Horvat is dishonest. He is saying that the Christian imposition is a fallacy. At the same time he is defending the theocracy on the premise that liberals are forcing secularism on everyone else.

It is a ridiculous argument because we are constitutionally a secular society. There is also some false victimhood going on. The Little Sisters of the Poor matter is extremely complicated. Ultimately, they did not want to have to fill out a form to get an exemption from the Affordable Care Act’s contraceptive requirements.

As for Drag Queen Story Hour, the argument is absurd. If you disapprove then don’t bring your kids to the event. However, religious zealots do not have the right to try to bar other parents from getting their kids interested in reading. The presence of drag queens does not create a “world of perversion.” Given that no one is compelled to attend a DQSH it is ridiculous to complain that it is being stuffed down anyone’s throat.

Encore: Christianity is imposed but it is not imposed:

Christians cannot impose their Faith on those who do not believe because Faith is a gift from God. It cannot, by its nature, be imposed. However, Christians can and should enact reasonable laws based on the natural law that call for moral restraint to form a just and harmonious society.

If laws defy the establishment clause and impose one religion’s idea of morality on public policy then they are imposing their faith on everyone else. And it’s not just one religion. Horvat wants to impose the beliefs of the most radical and fanatical faction of Christianity on public policy. The overwhelming majority of our citizens do not want that to happen.

Again, more than two-thirds of US citizens support marriage equality. Most of the remaining third are probably indifferent to same-sex marriage even if they do not approve.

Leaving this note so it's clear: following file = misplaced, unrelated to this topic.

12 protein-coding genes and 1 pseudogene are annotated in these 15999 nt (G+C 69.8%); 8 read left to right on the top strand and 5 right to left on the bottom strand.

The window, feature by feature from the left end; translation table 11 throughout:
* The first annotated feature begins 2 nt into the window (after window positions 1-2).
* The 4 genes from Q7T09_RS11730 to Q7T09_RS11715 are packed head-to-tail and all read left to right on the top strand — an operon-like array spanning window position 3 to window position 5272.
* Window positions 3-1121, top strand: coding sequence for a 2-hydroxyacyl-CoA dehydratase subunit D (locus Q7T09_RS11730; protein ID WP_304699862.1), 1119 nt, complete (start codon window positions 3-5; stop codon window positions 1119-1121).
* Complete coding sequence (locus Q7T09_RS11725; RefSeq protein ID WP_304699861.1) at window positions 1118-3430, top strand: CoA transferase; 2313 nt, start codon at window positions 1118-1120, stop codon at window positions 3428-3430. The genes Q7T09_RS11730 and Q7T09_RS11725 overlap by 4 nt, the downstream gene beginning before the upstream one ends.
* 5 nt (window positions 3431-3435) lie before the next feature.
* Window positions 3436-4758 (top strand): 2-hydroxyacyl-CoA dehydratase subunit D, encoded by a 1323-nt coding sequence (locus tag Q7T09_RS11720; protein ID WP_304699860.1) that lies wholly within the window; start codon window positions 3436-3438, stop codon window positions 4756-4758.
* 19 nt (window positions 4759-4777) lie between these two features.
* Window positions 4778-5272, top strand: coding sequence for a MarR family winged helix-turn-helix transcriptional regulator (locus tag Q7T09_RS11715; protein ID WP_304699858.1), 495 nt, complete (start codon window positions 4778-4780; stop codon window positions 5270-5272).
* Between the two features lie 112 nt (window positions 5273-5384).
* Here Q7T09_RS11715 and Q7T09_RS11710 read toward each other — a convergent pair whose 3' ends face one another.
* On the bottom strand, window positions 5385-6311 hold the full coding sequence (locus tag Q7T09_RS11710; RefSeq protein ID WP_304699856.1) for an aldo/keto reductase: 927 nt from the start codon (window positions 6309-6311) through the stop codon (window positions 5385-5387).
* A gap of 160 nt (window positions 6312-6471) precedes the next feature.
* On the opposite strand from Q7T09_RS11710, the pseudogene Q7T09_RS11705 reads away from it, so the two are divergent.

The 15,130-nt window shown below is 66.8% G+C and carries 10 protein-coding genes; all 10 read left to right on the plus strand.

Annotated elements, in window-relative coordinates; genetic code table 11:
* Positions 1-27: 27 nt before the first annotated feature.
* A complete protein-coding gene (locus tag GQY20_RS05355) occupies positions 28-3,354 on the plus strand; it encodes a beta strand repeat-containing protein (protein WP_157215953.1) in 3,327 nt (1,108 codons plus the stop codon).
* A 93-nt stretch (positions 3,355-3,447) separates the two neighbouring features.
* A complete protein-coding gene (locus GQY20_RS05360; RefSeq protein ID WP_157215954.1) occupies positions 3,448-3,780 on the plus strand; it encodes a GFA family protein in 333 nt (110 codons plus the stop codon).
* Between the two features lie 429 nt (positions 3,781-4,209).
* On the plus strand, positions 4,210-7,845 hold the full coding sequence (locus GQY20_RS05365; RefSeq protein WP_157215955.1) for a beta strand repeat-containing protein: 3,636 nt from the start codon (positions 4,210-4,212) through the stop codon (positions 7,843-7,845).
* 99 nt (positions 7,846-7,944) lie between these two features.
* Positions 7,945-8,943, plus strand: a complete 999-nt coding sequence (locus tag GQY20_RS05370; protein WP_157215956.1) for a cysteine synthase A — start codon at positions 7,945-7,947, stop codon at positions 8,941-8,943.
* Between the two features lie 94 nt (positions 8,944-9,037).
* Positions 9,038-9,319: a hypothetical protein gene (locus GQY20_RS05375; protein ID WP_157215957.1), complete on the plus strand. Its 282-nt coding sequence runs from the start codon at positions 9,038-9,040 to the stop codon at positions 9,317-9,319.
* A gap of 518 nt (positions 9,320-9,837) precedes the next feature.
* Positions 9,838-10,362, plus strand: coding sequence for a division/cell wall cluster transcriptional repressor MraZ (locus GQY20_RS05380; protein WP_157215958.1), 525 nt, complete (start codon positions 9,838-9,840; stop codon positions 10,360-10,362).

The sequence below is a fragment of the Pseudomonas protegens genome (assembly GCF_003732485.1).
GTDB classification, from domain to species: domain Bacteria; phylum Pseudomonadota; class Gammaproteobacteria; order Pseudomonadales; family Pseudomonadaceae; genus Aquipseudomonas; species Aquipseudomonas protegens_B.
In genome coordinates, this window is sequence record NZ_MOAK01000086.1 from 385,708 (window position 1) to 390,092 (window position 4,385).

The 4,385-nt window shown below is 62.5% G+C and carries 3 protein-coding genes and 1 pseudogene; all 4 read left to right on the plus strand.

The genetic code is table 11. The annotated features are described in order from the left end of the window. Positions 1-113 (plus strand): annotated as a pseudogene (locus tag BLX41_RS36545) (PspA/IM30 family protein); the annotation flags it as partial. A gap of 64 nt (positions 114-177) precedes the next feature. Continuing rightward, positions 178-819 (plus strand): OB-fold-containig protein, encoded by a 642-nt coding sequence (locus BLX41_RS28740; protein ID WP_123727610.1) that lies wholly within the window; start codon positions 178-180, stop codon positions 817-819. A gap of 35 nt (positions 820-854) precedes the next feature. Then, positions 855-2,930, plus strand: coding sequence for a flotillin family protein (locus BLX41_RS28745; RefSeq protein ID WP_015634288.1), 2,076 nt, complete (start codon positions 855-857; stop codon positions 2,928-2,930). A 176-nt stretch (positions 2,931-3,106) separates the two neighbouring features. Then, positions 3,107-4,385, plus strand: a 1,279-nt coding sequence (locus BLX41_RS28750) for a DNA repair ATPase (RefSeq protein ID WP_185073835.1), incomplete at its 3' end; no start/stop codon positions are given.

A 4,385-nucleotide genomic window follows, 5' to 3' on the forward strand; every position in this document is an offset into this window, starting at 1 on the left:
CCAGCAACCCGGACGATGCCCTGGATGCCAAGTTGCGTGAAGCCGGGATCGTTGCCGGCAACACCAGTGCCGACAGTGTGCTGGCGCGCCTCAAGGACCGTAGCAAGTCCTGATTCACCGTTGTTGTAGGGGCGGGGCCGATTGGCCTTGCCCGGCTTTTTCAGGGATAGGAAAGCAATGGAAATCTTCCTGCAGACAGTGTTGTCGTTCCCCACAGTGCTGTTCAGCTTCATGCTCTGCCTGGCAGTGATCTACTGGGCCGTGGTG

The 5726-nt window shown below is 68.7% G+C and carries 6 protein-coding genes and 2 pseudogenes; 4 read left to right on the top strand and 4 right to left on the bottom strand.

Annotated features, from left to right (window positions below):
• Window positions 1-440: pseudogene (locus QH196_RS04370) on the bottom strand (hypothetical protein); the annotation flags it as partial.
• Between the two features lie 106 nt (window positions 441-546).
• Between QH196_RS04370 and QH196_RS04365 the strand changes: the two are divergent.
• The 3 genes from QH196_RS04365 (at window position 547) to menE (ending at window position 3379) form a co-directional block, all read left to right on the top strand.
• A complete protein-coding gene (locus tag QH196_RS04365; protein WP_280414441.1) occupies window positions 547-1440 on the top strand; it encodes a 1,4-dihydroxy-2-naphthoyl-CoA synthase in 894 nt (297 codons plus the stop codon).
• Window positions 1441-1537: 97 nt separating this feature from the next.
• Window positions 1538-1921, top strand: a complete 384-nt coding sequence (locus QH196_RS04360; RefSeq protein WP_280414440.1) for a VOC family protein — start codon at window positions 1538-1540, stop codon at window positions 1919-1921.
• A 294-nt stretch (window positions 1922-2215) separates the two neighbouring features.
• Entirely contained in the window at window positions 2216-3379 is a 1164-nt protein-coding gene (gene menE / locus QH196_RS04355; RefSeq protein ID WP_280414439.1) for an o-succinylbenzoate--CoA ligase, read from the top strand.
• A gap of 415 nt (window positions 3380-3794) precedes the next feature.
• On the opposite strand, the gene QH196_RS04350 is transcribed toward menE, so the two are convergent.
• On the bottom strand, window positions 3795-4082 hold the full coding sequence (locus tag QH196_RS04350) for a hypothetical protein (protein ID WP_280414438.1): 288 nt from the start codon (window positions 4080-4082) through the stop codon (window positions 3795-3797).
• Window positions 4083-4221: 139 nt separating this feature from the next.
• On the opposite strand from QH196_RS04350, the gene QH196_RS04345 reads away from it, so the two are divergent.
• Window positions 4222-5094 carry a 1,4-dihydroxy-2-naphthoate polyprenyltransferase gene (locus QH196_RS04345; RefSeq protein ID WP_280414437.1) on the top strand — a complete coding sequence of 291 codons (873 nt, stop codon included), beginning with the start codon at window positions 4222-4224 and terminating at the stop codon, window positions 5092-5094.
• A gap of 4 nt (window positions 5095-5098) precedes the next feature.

One more attempt:

In proposing Christendom, we are not imposing but returning to an order that conforms to our human nature and which favors our development and sanctification. In submitting their Everything But Christianity agenda, the left imposes on society a destructive system that brings it to ruin.

“Ruin” according to whom exactly? It’s not “The Left™.” Most rational people do not want to live in a theocracy. Horvat claims that the imposition of Christianity “favors our development and sanctification.” However, he is short on evidence regarding development. Sanctification is the act or process of acquiring sanctity, of being made or becoming holy. Public policy favoring religion does not make people more holy. It certainly does not cause people to conform to Horvat’s set of rules.

The very purpose of religion is to provide a path to an afterlife. That avenue requires people to follow a set of rules. The rules differ from religion to religion, faction to faction and sect to sect. Horvat has the arrogance to claim that his rules are the ones that should be followed.